Early exposure to software and technology was hard to find in some areas of Campinas, Brazil... until Isabella Giacomin and Lais Tatagiba -- two of our Trimble colleagues in Brazil -- decided to change that. Their newly launched youth outreach program provides underserved students with exposure to SketchUp, helping to promote a brighter future in this disadvantaged part of the country.
The students of CEPROMM with Isabella and Lais.
Isabella, Lais: You recently launched a youth outreach program in Campinas, Brazil. Can you give us a little background about that?
Trimble Brazil has always encouraged initiatives and activities that give back to and serve the community we live in. Earlier this year, we decided to launch a youth outreach program with SketchUp at its core. So began our partnership with CEPROMM, a non-profit organization that helps and supports children, teenagers, and women in an underserved area of Campinas called Itatinga. For those who may not know, Campinas is located about 60 miles from São Paulo, and Itatinga’s area is known in Latin America for its heavy drug use, violence, and high prostitution rates, which is why the work that CEPROMM does is so important.
CEPROMM was founded in 1993 and aims to provide dedicated resources to children and teens who may be exposed to harmful or risky situations at home. The organization is currently assisting about 270 children, teenagers, and their families through educational, personal, and professional development initiatives. It provides mental health programs, arts and computer classes, sports, and more -- all in an effort to reduce the chances of unhealthy or risky life choices.
We’re showing them that they can expect something different for their future.
What inspired you to develop community outreach program focused around 3D modeling?
Our inspiration for launching an outreach project using SketchUp came from Project Spectrum, an initiative to help youth on the autism spectrum develop vocational skills. We thought that project was truly amazing and wanted to find a way to do something similar in Brazil. That started our search for non-profit organizations where we felt we could make a difference, which led us to CEPROMM.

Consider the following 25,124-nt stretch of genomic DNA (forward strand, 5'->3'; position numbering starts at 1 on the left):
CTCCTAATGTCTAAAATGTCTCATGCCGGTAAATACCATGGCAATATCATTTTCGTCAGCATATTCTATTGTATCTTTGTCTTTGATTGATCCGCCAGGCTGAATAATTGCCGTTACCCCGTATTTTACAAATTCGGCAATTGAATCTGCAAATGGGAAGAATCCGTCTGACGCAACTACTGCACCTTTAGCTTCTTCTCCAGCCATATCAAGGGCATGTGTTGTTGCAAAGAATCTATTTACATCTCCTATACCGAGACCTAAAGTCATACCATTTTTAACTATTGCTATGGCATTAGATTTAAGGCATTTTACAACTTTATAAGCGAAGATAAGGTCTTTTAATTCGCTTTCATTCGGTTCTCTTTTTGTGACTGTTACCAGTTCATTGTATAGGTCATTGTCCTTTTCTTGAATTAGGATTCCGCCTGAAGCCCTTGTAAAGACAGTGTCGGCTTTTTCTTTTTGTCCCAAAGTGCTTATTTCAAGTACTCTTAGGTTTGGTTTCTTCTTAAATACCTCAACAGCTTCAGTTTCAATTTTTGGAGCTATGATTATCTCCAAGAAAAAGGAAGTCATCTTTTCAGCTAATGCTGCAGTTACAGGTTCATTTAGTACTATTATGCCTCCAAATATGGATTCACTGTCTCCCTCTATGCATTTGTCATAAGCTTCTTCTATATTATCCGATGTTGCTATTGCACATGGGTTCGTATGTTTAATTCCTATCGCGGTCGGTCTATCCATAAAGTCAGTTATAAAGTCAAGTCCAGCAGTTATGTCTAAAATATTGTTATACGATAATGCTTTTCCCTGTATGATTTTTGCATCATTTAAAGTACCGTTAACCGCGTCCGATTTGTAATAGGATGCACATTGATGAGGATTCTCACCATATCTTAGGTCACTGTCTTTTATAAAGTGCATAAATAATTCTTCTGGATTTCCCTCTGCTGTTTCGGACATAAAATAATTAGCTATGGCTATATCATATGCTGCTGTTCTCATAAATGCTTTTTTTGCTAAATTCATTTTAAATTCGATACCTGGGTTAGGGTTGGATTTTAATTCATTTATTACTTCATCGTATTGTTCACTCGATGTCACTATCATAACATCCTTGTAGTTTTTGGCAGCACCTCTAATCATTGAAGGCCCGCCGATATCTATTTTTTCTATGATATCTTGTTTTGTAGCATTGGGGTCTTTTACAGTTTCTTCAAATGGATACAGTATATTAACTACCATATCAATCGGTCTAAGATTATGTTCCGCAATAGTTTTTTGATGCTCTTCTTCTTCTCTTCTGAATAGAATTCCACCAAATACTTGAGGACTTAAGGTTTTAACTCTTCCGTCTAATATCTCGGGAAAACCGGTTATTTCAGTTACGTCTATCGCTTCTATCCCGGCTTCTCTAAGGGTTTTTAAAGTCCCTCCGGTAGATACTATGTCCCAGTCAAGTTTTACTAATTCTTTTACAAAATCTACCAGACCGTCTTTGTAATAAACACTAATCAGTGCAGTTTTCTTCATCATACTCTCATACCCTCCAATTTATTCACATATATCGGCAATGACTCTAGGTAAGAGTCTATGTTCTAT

CEPROMM provides these students with access to coursework that is not common to traditional school curriculums, such as computer classes. The students are also given vocational tests to help them discover and navigate potential career paths. It was through this initiative that we felt we could be the most effective. It felt like the perfect opportunity to provide a basic SketchUp course that could potentially inspire these students to consider careers in 3D modeling or design.
Isabella teaches the basics of SketchUp to the students of CEPROMM.
You developed a curriculum specifically for this project. Can you describe what that looked like and why you chose those specific exercises?
The program was developed with the intention of being a basic, beginner introduction to SketchUp for those who had never used the application before. It was structured into three, two-hour long courses. The first class was focused primarily on learning the basic tools and commands, creating lines and shapes, changing the scale, moving objects, and creating groups and editing them.
During the second class, we asked them to create a 3D model from a 2D project and they also learned how to create windows and doors. The last class was focused on their own creative endeavors. We taught them how to use materials to create textures on the walls and floors of their house, and also showed them how to import furniture from 3D Warehouse and customize what they found to the way they wanted. The results were amazing: they created so many interesting models with different styles and textures.
A 3D model of one student’s home.
In what ways does adding exposure to SketchUp at a young age complement the education these kids are receiving in school?
SketchUp is a whole new world for them. Many of these kids were never in touch with new or innovative technologies in school, and the introduction to SketchUp helps them develop skills that would have been difficult for them to learn otherwise. We’re showing them that they can expect something different for their future, and we’re exposing them to career paths they may have not known were possible or even existed.
Kids are often incredibly creative when it comes to thinking in 3D. What were some of the more unique or creative models that your students built?
Yes, they are. We loved seeing the wheels turning when we gave them the freedom to explore SketchUp on their own. One student wanted to learn how to build a swimming pool and another wanted to build a garage for the car he designed in SketchUp. And one decided that he wanted his house to be only black and white!
A student’s model featuring a pool and an originally designed car.
What life skills do you hope students took away from this program?
At first, we noticed that the students were really excited and wanted to draw everything very quickly. It was clear they just wanted to move forward with the course and play around. But they soon realized they needed to slow down and have more patience with what they were trying to learn. So if there’s anything we hope they took away from this, it’s patience and perseverance, especially when it comes to learning something that could change their life.
What do you see for the future of this program?
We’ve already started developing an action plan and future steps for this program. We intend to continue to provide SketchUp courses for our students, but we're also working on a project that will enable students who have mastered SketchUp to teach and mentor other students who are trying to learn it.